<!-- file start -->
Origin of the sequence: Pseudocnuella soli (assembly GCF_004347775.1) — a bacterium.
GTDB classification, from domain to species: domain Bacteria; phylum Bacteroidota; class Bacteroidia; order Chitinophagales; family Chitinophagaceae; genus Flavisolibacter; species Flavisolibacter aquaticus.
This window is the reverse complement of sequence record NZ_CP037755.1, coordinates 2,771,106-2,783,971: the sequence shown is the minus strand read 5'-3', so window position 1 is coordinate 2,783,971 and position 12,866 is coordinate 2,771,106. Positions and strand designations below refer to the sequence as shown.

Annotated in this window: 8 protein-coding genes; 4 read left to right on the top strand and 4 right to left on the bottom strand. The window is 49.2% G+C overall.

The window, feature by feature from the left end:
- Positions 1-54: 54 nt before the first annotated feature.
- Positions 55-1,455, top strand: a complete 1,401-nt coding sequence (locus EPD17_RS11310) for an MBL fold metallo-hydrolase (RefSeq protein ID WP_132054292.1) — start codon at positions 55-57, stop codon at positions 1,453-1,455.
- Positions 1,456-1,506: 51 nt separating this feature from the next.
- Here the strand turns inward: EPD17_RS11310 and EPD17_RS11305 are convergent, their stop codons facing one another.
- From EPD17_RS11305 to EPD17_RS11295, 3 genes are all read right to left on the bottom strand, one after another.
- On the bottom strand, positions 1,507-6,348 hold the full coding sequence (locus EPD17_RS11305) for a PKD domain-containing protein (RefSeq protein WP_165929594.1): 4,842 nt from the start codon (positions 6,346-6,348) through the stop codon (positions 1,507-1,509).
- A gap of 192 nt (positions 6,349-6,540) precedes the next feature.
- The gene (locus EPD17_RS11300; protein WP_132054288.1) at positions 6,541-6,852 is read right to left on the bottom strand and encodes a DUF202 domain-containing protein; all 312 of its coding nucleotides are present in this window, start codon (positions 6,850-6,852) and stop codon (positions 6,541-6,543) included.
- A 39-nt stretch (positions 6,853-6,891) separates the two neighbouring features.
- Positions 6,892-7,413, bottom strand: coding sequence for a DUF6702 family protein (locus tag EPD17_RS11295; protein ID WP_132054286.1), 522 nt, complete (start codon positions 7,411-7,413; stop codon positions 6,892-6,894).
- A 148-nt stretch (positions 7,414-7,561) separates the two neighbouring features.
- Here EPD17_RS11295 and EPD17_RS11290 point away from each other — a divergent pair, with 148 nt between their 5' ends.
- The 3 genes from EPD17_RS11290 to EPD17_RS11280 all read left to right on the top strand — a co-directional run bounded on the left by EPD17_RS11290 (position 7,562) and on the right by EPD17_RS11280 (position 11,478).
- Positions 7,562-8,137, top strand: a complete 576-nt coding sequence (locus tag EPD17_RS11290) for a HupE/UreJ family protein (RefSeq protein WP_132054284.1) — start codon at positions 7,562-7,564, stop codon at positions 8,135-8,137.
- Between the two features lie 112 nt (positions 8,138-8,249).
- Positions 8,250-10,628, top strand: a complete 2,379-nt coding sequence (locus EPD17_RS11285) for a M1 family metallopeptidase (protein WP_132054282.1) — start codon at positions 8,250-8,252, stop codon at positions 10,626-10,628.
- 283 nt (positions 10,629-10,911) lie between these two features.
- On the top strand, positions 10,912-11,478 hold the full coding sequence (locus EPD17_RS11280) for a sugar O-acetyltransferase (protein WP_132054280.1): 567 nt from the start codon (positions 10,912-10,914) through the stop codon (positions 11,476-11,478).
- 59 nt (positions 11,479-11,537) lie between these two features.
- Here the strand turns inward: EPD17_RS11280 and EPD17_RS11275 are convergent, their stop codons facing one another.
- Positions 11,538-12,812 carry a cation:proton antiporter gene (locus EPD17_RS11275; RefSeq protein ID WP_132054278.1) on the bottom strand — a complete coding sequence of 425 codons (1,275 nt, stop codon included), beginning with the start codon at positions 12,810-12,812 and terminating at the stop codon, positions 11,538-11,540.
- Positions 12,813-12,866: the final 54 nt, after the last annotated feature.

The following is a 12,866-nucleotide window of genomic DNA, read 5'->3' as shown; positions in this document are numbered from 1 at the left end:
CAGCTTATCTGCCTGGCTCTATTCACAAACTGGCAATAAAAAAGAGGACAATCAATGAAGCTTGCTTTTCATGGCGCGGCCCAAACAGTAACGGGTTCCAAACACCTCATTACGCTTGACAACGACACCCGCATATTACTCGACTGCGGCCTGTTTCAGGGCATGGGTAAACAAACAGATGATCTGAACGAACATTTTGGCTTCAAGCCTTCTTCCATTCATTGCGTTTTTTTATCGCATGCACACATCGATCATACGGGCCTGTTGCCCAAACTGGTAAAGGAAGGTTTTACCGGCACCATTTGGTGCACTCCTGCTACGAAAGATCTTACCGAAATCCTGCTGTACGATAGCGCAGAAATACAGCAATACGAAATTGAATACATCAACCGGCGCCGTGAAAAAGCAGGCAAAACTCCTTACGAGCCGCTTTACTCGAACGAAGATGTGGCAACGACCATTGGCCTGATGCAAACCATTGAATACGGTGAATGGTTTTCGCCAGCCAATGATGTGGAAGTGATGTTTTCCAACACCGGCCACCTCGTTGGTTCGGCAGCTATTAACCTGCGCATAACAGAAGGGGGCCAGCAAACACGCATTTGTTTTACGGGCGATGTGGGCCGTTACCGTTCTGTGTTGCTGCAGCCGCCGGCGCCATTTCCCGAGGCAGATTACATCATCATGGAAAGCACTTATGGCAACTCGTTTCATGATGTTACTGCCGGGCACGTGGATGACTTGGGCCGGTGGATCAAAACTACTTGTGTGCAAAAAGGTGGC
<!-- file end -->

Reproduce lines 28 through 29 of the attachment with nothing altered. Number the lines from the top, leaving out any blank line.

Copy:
The following is a 12,866-nucleotide window of genomic DNA, read 5'->3' as shown; positions in this document are numbered from 1 at the left end:
CAGCTTATCTGCCTGGCTCTATTCACAAACTGGCAATAAAAAAGAGGACAATCAATGAAGCTTGCTTTTCATGGCGCGGCCCAAACAGTAACGGGTTCCAAACACCTCATTACGCTTGACAACGACACCCGCATATTACTCGACTGCGGCCTGTTTCAGGGCATGGGTAAACAAACAGATGATCTGAACGAACATTTTGGCTTCAAGCCTTCTTCCATTCATTGCGTTTTTTTATCGCATGCACACATCGATCATACGGGCCTGTTGCCCAAACTGGTAAAGGAAGGTTTTACCGGCACCATTTGGTGCACTCCTGCTACGAAAGATCTTACCGAAATCCTGCTGTACGATAGCGCAGAAATACAGCAATACGAAATTGAATACATCAACCGGCGCCGTGAAAAAGCAGGCAAAACTCCTTACGAGCCGCTTTACTCGAACGAAGATGTGGCAACGACCATTGGCCTGATGCAAACCATTGAATACGGTGAATGGTTTTCGCCAGCCAATGATGTGGAAGTGATGTTTTCCAACACCGGCCACCTCGTTGGTTCGGCAGCTATTAACCTGCGCATAACAGAAGGGGGCCAGCAAACACGCATTTGTTTTACGGGCGATGTGGGCCGTTACCGTTCTGTGTTGCTGCAGCCGCCGGCGCCATTTCCCGAGGCAGATTACATCATCATGGAAAGCACTTATGGCAACTCGTTTCATGATGTTACTGCCGGGCACGTGGATGACTTGGGCCGGTGGATCAAAACTACTTGTGTGCAAAAAGGTGGC